A glass or antiques expert can verify the age of the glass. Valuable antique glass is characterized by signs of wear, defects and rough mold edges.
Antique glass typically shows signs of wear on its base and in any gilded decorations. Different types of small scratches at varying depths indicate the glass was used over a long period of time.
Defects such as chips and bubbles are common in antique glass. Chipping can signify age, especially if the chips have differing degrees of sharpness and shininess. A sharp, shiny chip is more recent than a smooth, dull chip. Bubbles are typical in old pattern glass, not cut glass, though they also appear in modern glass, sometimes by design. In general, new glass has fewer bubbles than old glass.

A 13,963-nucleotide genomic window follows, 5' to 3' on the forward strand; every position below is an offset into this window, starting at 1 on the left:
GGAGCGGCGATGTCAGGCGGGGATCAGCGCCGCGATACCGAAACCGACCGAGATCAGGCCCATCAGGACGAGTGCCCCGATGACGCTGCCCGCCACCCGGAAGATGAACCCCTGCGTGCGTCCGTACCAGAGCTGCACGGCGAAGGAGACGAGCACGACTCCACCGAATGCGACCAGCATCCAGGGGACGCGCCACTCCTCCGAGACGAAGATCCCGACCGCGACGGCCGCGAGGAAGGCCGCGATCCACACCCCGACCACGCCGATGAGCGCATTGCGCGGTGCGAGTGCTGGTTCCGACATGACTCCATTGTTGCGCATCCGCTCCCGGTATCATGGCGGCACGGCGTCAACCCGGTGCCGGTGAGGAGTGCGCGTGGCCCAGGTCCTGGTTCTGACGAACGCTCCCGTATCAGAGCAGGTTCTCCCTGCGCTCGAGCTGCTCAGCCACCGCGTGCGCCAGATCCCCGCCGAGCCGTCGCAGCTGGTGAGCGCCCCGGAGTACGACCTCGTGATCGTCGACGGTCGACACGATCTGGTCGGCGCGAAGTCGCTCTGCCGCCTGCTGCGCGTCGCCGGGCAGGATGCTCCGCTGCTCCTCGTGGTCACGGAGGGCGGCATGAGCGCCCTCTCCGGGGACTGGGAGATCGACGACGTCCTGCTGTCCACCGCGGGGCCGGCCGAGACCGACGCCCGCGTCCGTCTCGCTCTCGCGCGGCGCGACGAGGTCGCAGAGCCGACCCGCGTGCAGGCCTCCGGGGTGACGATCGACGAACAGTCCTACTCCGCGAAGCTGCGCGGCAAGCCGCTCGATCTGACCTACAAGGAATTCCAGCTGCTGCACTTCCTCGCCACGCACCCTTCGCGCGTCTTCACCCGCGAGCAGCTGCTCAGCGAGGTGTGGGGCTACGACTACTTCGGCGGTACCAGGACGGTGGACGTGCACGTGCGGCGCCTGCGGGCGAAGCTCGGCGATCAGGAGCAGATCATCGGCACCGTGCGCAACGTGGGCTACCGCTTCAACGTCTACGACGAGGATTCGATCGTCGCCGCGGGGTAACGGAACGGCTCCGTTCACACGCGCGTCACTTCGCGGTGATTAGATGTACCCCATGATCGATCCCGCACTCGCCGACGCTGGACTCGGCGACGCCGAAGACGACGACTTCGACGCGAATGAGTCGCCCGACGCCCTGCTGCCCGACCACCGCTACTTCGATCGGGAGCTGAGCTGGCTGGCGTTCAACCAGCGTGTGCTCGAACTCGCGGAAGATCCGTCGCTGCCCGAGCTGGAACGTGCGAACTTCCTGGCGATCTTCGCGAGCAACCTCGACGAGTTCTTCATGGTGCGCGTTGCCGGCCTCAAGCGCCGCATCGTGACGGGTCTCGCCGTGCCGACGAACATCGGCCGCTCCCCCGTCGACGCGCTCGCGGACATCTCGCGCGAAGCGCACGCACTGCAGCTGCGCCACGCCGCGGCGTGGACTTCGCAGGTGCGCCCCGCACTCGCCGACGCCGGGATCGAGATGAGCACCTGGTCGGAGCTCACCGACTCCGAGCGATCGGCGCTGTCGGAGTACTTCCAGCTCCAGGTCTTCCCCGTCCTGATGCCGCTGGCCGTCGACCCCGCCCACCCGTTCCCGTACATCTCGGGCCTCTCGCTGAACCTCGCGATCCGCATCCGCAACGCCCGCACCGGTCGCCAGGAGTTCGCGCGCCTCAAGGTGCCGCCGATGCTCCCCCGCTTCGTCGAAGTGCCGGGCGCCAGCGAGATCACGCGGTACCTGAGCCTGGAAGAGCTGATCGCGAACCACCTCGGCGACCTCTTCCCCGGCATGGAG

Two other signs that glass was made using out-of-date methods are grit and asymmetry. Antique glass made from molds might contain grit, whereas modern glass does not. Some old glass also has an asymmetric shape from uneven cooling.
Pressed or molded glass often has seams that show the edges of the mold. In early methods, glass molds were clamped together until some of the glass oozed out, leaving rough seams in the glass. Modern methods also create mold seams, though they are much smoother than in antique glass.